As part of its five-year $3.5bn investment plan, Walmart Canada is set to open its first store featuring automated micro-fulfillment and automated pickup kiosk for grocery ecommerce.
Investing in stores, supply chain and technology
Walmart Canada outlined its investment plan last year, with a focus on its stores, supply chain and technology. Several of the new elements came to life at its new store in Vaughan, Ontario at the end of 2020, including a 10,000-square-foot omnichannel fulfilment space, a large drive-up pickup area, and the use of more efficient and modern technology to support fulfillment. Ecommerce has become a priority area given the strong growth the retailer is experiencing, with sales up 229% in the last quarter.
Picking speeds up to six times faster
The latest iteration of Walmart’s omnichannel store concept will debut at its Supercentre in Scarborough, Ontario. The retailer is partnering with Dematic to develop a 22,000 sq ft space for automated micro-fulfillment, enabling picking speeds up to six times faster than manual store picking. The space will also feature automated kiosks that serve as vending machines for online grocery orders. These can serve up to five customers simultaneously. The retailer has previously tested similar kiosks in the US, while earlier this year it announced that it was accelerating its automated micro-fulfillment programmes with a range of partners, including Dematic. In addition to improving the customer experience, these innovations will also support the retailer's efforts to lower costs.
Improving reach and access to its offer
As part of the investment plan, Walmart Canada will also expand grocery pickup to 60 more stores this year, with 85% of the network offering the service by the end of the roll-out. It is also expanding its own delivery service, along with its partnership with last-milers such as Cornershop and Instacart. Walmart is also doubling the number of stores equipped with ship-from-store capabilities to 30, enabling faster deliveries for customers. The retailer is also increasing the range of general merchandise items and clothing that can be shopped online for on-demand fulfillment by 20%. This also mirrors a programme the US rolled-out last year.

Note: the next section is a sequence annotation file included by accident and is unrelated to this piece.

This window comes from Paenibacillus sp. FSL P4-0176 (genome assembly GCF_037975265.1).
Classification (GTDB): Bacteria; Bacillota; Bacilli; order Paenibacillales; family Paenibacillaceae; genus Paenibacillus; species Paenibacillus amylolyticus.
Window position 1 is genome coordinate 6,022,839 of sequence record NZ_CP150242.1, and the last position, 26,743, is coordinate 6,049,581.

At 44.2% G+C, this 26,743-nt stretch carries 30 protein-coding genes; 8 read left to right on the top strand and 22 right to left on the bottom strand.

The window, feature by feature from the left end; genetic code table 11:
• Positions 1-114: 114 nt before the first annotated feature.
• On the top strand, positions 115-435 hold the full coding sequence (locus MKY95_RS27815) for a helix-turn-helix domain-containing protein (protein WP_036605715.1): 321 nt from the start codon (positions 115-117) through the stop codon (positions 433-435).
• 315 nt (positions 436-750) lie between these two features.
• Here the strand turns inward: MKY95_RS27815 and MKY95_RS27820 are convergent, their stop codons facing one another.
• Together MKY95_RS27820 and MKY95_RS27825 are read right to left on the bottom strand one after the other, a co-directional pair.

Partnering for growth
Having been on a relatively slow-burn, the grocery ecommerce channel accelerated significantly in Canada last year, more than doubling to an estimated $4.0bn. This is expected to remain flat in 2021, as retailers focus on retaining the gains made and improving operational execution, before returning to growth in 2022. All the major retailers are investing in this area, including Loblaw which has partnered with Takeoff Technologies for automated micro-fulfillment, Sobeys which has formed a strategic partnership with Ocado and Metro which has expanded capacity through working with Cornershop and is developing its first dark store.
Retail Analysis subscribers: outlined in our report, North America retail outlook 2021, we highlight five key trends set to shape the North American retail marklet this year, including improving ecommerce profitability.
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